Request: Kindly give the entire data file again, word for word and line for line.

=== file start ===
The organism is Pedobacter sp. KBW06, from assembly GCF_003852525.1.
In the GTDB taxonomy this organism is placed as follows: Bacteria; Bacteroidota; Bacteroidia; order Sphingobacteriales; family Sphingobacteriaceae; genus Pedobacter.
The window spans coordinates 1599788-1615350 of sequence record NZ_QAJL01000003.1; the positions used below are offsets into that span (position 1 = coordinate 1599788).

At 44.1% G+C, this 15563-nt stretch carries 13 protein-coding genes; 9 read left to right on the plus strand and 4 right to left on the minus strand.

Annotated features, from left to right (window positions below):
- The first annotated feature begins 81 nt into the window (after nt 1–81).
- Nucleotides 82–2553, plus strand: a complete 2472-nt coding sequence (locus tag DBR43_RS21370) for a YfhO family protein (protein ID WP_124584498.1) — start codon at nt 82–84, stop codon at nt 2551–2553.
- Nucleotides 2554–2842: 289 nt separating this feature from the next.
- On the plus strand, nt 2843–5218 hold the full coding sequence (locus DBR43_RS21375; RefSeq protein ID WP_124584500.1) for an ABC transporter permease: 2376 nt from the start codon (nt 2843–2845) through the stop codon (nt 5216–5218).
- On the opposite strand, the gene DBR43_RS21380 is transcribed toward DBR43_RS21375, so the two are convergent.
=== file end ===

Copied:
The organism is Pedobacter sp. KBW06, from assembly GCF_003852525.1.
In the GTDB taxonomy this organism is placed as follows: Bacteria; Bacteroidota; Bacteroidia; order Sphingobacteriales; family Sphingobacteriaceae; genus Pedobacter.
The window spans coordinates 1599788-1615350 of sequence record NZ_QAJL01000003.1; the positions used below are offsets into that span (position 1 = coordinate 1599788).

At 44.1% G+C, this 15563-nt stretch carries 13 protein-coding genes; 9 read left to right on the plus strand and 4 right to left on the minus strand.

Annotated features, from left to right (window positions below):
- The first annotated feature begins 81 nt into the window (after nt 1–81).
- Nucleotides 82–2553, plus strand: a complete 2472-nt coding sequence (locus tag DBR43_RS21370) for a YfhO family protein (protein ID WP_124584498.1) — start codon at nt 82–84, stop codon at nt 2551–2553.
- Nucleotides 2554–2842: 289 nt separating this feature from the next.
- On the plus strand, nt 2843–5218 hold the full coding sequence (locus DBR43_RS21375; RefSeq protein ID WP_124584500.1) for an ABC transporter permease: 2376 nt from the start codon (nt 2843–2845) through the stop codon (nt 5216–5218).
- On the opposite strand, the gene DBR43_RS21380 is transcribed toward DBR43_RS21375, so the two are convergent.